We can also notice and for a software reason that the interval of the measurement stops at 13/04/2016 even if the interval wanted was for 10 years.



The data results from the Metar station are listed in the table below:




Weibull mean speed



Weibull A



Weibull K



Main wind direction




We normally describe the wind variations at a given site using a Weibull distribution like the one

The shape of the curve is determined by a so-called shape parameter equal to 1.750.

This graph is a probability distribution (frequency distribution). The probability that the wind blows at any speed (including zero) is necessarily equal to 100%, the area below the curve will always be exactly 1.

The statistical distribution of wind speeds varies from place to place as it depends on the local climatic conditions, the landscape and its surface. The Weibull distribution therefore tends to vary, both in form and in average value.

These results show the concordance between the research carried out in the literature assessment done in the first part and the data analysis from windpro , where we can see clearly that the dominant wind direction is NNE and ENE , with a mean speed of 5.9m/s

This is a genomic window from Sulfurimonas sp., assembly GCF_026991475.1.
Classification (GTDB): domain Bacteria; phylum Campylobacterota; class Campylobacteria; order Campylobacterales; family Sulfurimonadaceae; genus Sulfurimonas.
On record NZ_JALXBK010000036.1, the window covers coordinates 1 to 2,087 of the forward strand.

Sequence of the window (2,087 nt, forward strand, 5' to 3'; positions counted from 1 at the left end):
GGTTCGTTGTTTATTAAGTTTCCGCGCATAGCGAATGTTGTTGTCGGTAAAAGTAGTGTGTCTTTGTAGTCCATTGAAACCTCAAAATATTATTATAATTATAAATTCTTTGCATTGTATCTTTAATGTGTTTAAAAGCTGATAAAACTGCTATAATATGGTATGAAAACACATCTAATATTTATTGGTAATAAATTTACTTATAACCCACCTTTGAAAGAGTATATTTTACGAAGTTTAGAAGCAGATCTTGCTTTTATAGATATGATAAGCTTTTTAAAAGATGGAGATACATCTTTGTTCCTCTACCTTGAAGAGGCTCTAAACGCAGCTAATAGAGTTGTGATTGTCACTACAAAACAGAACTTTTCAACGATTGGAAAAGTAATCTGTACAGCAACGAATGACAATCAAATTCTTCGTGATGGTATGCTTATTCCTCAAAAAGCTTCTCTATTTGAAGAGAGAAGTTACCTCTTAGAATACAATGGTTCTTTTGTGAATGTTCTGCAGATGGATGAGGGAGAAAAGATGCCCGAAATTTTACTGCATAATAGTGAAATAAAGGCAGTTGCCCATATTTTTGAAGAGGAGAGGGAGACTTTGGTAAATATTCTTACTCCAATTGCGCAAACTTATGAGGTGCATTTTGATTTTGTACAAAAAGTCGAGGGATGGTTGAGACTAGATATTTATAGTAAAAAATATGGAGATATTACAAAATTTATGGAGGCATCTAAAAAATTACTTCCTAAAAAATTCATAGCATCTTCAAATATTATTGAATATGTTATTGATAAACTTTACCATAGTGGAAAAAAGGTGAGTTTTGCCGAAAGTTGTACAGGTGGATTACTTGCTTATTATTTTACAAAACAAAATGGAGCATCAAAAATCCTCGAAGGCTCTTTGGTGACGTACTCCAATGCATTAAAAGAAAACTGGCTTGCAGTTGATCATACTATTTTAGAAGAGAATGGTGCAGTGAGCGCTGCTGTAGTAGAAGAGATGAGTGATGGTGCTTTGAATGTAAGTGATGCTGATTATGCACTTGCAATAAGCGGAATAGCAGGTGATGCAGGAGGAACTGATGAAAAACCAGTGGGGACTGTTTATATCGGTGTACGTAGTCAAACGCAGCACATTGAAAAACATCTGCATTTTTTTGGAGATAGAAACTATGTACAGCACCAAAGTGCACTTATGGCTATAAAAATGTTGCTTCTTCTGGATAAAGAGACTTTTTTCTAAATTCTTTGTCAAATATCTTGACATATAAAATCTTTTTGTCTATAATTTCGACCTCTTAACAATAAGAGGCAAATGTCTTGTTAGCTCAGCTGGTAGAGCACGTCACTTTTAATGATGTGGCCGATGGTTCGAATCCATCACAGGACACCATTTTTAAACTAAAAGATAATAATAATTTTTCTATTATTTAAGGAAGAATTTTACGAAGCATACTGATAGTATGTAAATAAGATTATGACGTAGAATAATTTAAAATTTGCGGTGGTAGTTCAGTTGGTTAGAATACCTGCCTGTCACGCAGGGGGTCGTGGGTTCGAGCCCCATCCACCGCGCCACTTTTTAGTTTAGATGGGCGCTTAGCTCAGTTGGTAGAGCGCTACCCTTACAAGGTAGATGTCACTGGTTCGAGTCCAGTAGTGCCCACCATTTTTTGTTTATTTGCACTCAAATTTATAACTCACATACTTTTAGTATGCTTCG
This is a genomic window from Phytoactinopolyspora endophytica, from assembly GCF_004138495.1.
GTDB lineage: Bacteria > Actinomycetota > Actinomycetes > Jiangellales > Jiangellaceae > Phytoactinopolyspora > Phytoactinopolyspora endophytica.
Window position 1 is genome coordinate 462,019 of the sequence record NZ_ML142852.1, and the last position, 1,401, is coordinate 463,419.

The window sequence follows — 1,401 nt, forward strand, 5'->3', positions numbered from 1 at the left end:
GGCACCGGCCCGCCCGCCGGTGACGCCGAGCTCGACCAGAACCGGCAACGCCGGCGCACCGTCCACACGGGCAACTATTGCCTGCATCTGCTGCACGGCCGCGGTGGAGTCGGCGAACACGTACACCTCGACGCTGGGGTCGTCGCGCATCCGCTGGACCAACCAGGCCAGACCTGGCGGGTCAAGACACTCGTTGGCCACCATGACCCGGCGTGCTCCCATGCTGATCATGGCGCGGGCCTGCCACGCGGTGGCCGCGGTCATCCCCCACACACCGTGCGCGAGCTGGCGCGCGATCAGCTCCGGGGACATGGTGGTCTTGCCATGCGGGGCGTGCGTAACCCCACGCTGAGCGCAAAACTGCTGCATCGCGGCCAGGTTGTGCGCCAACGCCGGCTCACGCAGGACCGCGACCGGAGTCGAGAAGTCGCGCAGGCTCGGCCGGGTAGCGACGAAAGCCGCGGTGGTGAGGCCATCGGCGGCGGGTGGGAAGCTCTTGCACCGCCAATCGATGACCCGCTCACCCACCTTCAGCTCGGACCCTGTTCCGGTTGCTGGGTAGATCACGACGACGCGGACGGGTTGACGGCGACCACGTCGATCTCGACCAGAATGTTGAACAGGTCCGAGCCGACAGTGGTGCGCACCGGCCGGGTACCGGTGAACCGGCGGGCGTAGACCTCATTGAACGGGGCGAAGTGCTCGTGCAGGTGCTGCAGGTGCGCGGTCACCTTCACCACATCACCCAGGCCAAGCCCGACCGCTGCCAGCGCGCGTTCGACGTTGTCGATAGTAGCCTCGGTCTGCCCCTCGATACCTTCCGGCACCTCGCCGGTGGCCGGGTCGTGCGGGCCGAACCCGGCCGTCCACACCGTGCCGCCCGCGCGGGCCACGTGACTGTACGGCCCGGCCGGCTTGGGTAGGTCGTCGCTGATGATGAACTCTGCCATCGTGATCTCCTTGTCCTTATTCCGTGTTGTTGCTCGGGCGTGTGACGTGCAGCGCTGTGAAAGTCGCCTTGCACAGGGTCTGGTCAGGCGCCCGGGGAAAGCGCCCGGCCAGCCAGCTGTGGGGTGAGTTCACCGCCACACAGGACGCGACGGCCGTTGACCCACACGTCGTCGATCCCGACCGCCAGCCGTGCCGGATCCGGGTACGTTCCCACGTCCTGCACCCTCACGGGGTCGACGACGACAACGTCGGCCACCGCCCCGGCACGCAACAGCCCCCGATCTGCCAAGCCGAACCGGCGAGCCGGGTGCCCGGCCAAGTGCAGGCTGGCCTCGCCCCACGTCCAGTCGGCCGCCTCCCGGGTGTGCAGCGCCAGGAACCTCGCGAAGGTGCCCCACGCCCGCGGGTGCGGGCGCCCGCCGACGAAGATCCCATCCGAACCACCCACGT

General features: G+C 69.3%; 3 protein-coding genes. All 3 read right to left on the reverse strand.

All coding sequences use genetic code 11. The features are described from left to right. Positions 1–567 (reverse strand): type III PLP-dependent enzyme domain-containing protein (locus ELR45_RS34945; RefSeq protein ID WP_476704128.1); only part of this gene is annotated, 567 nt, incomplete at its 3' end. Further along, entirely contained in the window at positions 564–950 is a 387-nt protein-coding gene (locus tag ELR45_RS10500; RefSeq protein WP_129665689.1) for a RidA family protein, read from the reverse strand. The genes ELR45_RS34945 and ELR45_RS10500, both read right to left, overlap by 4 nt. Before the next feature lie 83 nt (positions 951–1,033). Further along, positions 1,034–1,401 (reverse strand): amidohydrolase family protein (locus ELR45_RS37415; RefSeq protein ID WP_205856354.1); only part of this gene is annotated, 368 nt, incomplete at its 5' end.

Additionally, to this, the WAsP methodology is used to extrapolate selected wind statistics up to 50 m and later on up to the hub height and up to the location of each wind turbine. The purpose of that is to see the real potential of the wind at a more height altitudes.

Roughness and elevation are the two crucial factors to do wind measurement, this step is crucial when using windpro and more precisely for WAsP.

  • Elevation: